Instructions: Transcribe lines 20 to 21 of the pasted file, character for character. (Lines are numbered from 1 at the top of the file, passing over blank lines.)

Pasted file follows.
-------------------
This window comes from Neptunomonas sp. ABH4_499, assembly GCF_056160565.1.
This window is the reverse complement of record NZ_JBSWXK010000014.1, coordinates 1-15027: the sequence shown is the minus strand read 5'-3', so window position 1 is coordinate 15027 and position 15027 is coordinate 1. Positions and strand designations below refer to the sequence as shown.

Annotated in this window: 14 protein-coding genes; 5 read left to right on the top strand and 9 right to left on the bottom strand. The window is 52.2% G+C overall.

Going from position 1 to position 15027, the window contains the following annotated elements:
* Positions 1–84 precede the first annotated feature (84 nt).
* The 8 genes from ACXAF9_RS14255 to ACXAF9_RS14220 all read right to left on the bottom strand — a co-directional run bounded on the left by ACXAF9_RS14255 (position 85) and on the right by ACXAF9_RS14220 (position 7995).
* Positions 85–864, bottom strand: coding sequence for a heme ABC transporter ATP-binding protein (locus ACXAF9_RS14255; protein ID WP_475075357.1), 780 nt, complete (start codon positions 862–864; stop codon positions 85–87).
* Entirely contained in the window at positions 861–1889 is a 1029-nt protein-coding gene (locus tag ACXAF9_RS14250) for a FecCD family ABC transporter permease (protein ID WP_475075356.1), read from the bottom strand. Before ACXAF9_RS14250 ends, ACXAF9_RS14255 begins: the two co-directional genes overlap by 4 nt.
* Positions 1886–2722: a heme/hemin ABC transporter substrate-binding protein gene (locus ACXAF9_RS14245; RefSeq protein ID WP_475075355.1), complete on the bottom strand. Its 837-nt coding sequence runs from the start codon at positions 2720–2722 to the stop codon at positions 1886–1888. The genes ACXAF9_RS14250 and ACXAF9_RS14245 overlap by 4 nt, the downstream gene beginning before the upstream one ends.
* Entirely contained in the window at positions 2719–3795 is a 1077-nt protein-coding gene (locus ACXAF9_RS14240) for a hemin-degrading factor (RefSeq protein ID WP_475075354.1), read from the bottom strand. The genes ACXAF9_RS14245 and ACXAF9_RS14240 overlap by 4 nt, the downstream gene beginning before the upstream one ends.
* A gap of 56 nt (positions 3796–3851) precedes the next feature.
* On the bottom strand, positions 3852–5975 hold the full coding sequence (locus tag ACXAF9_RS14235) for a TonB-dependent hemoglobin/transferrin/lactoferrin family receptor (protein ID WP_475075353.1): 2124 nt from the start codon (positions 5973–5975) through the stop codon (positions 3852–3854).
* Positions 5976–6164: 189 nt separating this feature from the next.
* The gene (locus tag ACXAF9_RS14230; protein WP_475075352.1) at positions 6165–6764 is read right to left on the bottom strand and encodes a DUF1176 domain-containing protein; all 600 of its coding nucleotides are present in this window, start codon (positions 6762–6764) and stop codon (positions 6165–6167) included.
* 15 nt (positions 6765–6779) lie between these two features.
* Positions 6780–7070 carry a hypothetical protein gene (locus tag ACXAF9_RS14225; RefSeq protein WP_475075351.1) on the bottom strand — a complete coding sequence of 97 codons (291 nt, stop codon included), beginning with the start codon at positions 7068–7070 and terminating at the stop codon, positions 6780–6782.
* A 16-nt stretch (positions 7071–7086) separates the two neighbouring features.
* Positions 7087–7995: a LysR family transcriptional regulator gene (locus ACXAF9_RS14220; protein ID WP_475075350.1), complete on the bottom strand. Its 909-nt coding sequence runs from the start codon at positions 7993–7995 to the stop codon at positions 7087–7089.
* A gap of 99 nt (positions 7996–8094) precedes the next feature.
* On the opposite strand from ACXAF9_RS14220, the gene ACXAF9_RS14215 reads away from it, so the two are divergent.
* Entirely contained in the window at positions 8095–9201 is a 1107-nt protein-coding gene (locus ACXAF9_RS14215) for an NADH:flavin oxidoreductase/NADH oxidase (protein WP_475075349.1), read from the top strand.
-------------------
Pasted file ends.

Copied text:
* On the opposite strand from ACXAF9_RS14220, the gene ACXAF9_RS14215 reads away from it, so the two are divergent.
* Entirely contained in the window at positions 8095–9201 is a 1107-nt protein-coding gene (locus ACXAF9_RS14215) for an NADH:flavin oxidoreductase/NADH oxidase (protein WP_475075349.1), read from the top strand.